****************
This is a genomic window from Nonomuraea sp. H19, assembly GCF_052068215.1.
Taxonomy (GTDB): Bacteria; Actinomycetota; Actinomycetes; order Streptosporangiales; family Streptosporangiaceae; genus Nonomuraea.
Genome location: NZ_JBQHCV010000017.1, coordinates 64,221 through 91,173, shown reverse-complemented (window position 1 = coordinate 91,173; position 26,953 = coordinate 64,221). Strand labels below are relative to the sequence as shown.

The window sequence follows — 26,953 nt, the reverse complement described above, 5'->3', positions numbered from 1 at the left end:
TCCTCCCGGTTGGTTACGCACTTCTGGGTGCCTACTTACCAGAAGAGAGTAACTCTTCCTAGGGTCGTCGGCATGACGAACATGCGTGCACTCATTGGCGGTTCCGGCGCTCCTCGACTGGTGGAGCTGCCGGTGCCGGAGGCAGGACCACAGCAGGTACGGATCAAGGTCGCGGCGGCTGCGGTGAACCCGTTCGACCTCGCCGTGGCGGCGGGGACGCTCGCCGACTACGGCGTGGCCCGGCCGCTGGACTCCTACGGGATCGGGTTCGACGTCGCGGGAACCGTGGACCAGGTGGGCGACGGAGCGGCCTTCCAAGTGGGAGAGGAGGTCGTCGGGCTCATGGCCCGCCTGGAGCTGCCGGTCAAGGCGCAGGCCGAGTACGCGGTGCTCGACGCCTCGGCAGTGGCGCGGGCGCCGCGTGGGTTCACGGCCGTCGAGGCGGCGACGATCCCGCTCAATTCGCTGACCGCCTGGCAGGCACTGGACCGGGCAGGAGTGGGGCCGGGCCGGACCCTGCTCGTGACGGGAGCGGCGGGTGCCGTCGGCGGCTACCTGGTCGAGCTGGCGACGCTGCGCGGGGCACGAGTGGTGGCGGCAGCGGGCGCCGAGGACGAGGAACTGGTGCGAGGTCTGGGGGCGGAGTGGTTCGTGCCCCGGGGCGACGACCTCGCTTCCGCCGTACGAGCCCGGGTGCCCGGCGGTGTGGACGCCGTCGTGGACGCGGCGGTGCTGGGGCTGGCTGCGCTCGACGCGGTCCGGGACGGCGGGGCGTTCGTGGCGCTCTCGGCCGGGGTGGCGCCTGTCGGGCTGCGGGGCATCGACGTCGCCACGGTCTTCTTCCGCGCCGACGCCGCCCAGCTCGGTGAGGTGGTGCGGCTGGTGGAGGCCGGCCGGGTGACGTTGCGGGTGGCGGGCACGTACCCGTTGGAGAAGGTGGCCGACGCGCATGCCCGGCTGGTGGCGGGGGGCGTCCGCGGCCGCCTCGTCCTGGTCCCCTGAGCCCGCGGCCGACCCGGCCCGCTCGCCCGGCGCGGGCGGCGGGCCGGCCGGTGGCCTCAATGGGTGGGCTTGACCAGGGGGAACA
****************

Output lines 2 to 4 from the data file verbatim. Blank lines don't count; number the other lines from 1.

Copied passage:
Taxonomy (GTDB): Bacteria; Actinomycetota; Actinomycetes; order Streptosporangiales; family Streptosporangiaceae; genus Nonomuraea.
Genome location: NZ_JBQHCV010000017.1, coordinates 64,221 through 91,173, shown reverse-complemented (window position 1 = coordinate 91,173; position 26,953 = coordinate 64,221). Strand labels below are relative to the sequence as shown.

The window sequence follows — 26,953 nt, the reverse complement described above, 5'->3', positions numbered from 1 at the left end: